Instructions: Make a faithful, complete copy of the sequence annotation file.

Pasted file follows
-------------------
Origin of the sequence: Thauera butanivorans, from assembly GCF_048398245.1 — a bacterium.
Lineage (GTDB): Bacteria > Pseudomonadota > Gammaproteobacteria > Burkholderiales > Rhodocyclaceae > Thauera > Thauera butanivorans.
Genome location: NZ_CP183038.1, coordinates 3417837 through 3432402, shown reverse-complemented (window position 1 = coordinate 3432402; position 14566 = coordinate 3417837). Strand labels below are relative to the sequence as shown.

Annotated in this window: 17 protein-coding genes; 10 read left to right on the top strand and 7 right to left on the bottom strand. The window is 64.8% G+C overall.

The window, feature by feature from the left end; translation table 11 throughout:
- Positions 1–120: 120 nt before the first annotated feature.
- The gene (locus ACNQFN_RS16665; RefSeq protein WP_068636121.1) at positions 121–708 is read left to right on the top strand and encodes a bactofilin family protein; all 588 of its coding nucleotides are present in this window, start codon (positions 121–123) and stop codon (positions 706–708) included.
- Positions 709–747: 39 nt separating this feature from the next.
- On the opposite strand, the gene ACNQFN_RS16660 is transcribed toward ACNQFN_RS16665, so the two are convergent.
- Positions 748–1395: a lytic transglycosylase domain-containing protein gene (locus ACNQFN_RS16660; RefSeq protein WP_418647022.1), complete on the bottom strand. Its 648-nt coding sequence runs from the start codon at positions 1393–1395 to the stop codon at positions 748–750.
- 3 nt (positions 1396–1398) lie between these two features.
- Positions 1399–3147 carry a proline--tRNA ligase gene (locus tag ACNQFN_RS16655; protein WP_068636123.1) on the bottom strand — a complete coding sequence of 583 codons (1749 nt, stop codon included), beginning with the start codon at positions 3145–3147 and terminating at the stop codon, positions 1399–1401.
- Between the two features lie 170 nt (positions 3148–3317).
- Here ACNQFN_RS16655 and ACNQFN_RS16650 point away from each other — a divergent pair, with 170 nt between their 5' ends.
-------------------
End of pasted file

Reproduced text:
Origin of the sequence: Thauera butanivorans, from assembly GCF_048398245.1 — a bacterium.
Lineage (GTDB): Bacteria > Pseudomonadota > Gammaproteobacteria > Burkholderiales > Rhodocyclaceae > Thauera > Thauera butanivorans.
Genome location: NZ_CP183038.1, coordinates 3417837 through 3432402, shown reverse-complemented (window position 1 = coordinate 3432402; position 14566 = coordinate 3417837). Strand labels below are relative to the sequence as shown.

Annotated in this window: 17 protein-coding genes; 10 read left to right on the top strand and 7 right to left on the bottom strand. The window is 64.8% G+C overall.

The window, feature by feature from the left end; translation table 11 throughout:
- Positions 1–120: 120 nt before the first annotated feature.
- The gene (locus ACNQFN_RS16665; RefSeq protein WP_068636121.1) at positions 121–708 is read left to right on the top strand and encodes a bactofilin family protein; all 588 of its coding nucleotides are present in this window, start codon (positions 121–123) and stop codon (positions 706–708) included.
- Positions 709–747: 39 nt separating this feature from the next.
- On the opposite strand, the gene ACNQFN_RS16660 is transcribed toward ACNQFN_RS16665, so the two are convergent.
- Positions 748–1395: a lytic transglycosylase domain-containing protein gene (locus ACNQFN_RS16660; RefSeq protein WP_418647022.1), complete on the bottom strand. Its 648-nt coding sequence runs from the start codon at positions 1393–1395 to the stop codon at positions 748–750.
- 3 nt (positions 1396–1398) lie between these two features.
- Positions 1399–3147 carry a proline--tRNA ligase gene (locus tag ACNQFN_RS16655; protein WP_068636123.1) on the bottom strand — a complete coding sequence of 583 codons (1749 nt, stop codon included), beginning with the start codon at positions 3145–3147 and terminating at the stop codon, positions 1399–1401.
- Between the two features lie 170 nt (positions 3148–3317).
- Here ACNQFN_RS16655 and ACNQFN_RS16650 point away from each other — a divergent pair, with 170 nt between their 5' ends.